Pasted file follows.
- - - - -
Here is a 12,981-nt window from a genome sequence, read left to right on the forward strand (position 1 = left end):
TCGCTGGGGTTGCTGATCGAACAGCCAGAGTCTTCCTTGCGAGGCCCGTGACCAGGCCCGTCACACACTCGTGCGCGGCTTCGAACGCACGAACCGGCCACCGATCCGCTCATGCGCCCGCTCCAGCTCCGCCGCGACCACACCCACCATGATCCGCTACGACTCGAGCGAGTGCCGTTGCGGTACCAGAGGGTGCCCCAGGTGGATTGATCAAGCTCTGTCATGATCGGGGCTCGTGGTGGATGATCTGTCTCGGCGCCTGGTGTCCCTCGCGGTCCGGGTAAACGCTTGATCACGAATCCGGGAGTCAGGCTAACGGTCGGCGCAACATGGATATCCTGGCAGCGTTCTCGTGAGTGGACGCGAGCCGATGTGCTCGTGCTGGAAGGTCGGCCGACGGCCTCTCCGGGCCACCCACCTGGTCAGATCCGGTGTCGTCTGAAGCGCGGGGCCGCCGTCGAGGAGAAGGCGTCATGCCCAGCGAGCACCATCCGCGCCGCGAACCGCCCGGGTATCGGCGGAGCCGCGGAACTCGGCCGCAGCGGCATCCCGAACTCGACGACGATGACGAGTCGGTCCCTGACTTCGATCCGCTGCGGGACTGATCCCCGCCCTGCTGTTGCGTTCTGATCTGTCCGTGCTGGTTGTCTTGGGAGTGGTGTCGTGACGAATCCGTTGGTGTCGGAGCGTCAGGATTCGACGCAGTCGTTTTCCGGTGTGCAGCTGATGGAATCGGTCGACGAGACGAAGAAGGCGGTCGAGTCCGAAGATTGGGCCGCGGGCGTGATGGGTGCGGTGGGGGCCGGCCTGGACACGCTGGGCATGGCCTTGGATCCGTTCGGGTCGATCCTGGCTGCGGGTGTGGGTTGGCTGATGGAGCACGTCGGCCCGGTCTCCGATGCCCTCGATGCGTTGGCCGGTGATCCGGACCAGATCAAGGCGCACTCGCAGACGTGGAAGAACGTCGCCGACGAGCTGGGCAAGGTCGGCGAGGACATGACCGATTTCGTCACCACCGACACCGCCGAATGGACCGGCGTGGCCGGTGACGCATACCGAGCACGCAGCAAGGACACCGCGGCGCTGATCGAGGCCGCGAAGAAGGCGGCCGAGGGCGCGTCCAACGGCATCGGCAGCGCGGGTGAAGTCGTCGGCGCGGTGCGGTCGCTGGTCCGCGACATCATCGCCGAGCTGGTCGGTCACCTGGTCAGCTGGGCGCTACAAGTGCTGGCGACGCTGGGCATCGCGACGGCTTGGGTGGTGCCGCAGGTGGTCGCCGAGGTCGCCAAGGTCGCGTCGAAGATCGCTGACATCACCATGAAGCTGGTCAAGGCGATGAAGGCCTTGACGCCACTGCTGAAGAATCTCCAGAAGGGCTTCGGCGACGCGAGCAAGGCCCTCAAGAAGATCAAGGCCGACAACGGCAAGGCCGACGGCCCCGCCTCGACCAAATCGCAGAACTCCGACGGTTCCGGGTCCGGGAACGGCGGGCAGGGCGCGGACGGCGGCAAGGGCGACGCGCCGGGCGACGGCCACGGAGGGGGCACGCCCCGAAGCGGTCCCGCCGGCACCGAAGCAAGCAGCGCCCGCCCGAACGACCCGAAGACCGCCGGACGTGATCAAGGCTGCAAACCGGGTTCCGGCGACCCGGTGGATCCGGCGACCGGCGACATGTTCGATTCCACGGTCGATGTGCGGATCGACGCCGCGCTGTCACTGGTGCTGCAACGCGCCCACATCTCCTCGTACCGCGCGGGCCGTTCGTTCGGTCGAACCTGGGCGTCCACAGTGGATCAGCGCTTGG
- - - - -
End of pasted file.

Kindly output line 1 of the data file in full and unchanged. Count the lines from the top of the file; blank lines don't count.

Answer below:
Here is a 12,981-nt window from a genome sequence, read left to right on the forward strand (position 1 = left end):